This paper presents a finite element modeling method for a certain type of nailed joint between glulam beams. The joint in question is a traditional arrangement of a horizontal beam and a vertical pillar but here there is also a nailed steel plate inserted on the two sides in order to strengthen the joint. Experimental results and a comparisons of simulated and experimental results are made. The model includes the elastic and plastic orthotropic behaviour of wood and the elastic and plastic behaviour of nails. The nail joint between the steel plate and the wood is modelled as an elastic-plastic surface to surface connection with elastic-plastic properties. Also the reinforcing effect of nails in the nail-affected volume of wood is taken into consideration by raising rolling shear yield limit in the affected wood volume.The comparisons show that the model works well and give results that are comparable to experimental results.
Board width-to-thickness ratios in non-edge-glued cross laminated timber (CLT) panels influence the in-plane shear stiffness of the panel. The objective is to show the impact of board width-to-thickness ratios for 3- and 5-layer CLT panels. Shear stiffnesses were calculated using finite element analysis and are shown as reduction factors relative to the shear stiffnesses of edge-glued CLT panels. Board width-to-thickness ratios were independently varied for outer and inner layers. Results show that the reduction factor lies in the interval of 0.6 to 0.9 for most width-to-thickness ratios. Results show also that using boards with low width-to-thickness ratios give low reduction factors. The calculated result differed by 2.9% compared to existing experimental data.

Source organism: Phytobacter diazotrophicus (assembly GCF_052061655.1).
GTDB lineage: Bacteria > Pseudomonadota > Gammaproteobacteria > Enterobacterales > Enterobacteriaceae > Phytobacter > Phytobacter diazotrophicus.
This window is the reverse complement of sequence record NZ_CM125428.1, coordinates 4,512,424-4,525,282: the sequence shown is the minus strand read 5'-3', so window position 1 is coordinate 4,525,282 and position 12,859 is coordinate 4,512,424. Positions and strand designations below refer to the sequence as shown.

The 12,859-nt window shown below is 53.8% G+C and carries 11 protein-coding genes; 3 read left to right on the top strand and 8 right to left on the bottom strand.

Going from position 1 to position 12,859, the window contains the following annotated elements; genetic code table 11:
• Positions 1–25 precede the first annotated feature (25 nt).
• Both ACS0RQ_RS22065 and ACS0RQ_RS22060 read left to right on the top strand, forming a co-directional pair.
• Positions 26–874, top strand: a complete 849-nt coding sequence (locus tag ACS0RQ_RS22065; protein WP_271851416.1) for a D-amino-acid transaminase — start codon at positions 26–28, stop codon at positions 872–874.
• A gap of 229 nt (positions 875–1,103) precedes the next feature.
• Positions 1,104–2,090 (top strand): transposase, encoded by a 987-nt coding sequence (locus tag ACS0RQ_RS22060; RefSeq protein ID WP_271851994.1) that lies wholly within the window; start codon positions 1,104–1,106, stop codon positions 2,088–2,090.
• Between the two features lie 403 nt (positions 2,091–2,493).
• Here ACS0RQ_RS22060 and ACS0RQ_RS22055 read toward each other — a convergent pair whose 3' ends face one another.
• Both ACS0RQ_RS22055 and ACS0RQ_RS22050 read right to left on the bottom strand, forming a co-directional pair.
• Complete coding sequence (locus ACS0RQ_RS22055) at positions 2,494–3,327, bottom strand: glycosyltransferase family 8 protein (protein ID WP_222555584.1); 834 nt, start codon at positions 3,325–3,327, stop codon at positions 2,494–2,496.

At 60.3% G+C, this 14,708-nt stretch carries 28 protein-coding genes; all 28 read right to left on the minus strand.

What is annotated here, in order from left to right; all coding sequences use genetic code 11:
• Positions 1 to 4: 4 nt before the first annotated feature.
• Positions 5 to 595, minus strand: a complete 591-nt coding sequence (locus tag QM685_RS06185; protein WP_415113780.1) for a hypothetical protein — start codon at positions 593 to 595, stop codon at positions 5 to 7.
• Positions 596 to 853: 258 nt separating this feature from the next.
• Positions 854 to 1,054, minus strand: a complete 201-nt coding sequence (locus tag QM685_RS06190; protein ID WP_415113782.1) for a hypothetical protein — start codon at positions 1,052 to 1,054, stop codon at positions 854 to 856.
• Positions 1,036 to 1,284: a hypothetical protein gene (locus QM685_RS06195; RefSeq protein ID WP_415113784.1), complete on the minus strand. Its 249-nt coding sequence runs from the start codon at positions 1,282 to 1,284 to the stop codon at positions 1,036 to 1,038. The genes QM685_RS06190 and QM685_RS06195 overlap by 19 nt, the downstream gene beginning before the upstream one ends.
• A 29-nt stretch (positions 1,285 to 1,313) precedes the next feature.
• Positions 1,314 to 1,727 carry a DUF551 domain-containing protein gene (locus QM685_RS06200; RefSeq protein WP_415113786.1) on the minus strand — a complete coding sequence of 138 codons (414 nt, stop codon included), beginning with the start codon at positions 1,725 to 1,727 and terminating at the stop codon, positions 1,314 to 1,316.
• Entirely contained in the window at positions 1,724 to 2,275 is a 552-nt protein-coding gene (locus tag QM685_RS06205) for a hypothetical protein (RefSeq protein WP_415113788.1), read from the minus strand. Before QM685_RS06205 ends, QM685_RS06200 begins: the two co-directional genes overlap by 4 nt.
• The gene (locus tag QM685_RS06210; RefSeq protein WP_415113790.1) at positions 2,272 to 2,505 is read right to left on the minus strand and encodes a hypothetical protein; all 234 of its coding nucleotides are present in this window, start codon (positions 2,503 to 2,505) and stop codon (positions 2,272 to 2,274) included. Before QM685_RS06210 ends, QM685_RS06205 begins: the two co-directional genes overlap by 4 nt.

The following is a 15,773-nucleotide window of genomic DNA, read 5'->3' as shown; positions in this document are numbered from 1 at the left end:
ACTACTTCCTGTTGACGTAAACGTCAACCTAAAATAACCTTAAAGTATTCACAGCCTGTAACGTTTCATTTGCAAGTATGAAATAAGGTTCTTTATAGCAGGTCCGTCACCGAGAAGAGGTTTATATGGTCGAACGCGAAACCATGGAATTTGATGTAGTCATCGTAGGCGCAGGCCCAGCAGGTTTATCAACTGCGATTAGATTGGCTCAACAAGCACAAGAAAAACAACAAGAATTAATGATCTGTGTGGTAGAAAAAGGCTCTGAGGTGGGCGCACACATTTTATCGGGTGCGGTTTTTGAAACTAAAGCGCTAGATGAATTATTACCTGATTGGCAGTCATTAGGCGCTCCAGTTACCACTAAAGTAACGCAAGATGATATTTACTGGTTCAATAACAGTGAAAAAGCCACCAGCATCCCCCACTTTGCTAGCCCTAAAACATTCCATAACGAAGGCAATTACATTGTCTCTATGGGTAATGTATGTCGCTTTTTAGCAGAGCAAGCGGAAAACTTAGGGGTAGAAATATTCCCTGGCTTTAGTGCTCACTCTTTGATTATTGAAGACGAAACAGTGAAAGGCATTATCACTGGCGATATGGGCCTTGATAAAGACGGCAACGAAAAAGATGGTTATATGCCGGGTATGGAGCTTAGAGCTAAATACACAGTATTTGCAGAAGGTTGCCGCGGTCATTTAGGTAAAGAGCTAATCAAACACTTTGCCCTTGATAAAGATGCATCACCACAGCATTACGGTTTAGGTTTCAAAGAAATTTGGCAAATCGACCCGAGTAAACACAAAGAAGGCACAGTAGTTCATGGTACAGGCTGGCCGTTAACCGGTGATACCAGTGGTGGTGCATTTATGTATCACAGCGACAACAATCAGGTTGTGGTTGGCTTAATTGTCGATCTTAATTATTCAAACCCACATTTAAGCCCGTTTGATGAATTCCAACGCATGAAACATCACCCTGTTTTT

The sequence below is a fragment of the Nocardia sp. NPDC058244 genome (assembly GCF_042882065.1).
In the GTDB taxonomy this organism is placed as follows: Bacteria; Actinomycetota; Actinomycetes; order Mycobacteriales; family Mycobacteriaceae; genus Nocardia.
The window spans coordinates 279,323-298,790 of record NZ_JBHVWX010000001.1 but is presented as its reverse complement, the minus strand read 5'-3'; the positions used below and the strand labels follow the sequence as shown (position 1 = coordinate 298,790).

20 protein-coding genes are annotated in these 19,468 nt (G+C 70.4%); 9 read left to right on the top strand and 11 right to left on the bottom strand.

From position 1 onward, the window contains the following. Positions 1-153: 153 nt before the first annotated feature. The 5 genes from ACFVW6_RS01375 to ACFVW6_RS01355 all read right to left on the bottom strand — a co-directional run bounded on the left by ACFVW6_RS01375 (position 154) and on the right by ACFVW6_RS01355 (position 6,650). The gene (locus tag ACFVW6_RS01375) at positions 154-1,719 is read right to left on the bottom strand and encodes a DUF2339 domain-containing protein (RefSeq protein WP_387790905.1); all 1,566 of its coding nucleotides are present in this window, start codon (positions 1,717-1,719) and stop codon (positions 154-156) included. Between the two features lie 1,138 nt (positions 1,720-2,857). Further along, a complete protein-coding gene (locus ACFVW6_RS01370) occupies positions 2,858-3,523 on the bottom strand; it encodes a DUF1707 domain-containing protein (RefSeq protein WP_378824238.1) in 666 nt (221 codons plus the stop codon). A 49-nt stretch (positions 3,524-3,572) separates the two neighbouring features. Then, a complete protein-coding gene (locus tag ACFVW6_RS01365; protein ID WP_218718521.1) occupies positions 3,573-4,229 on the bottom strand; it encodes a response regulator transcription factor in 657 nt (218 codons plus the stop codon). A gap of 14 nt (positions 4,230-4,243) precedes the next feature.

Determining the mechanical properties of cross-laminated timber (CLT) panels is an important issue. A property that is particularly important for CLT used as shear walls in buildings is the in-plane shear modulus. In this study, a method to determine the in-plane shear modulus of 3- and 5-layer CLT panels was developed based on picture frame tests and a correction factor evaluated from finite element simulations. The picture frame test is a biaxial test where a panel is simultaneously compressed and tensioned. Two different testing methods are simulated by finite elements: theoretical pure shear models as a reference cases and picture frame models to simulate the picture frame test setup. An equation for calculating the shear modulus from the measured shear stiffnesses in the picture frame tests is developed by comparisons between tests and finite element simulations of the CLT panels. The results show that pure shear conditions are achieved in the central region of the panels. No influence from the size of the tested panels is observed in the finite element simulations.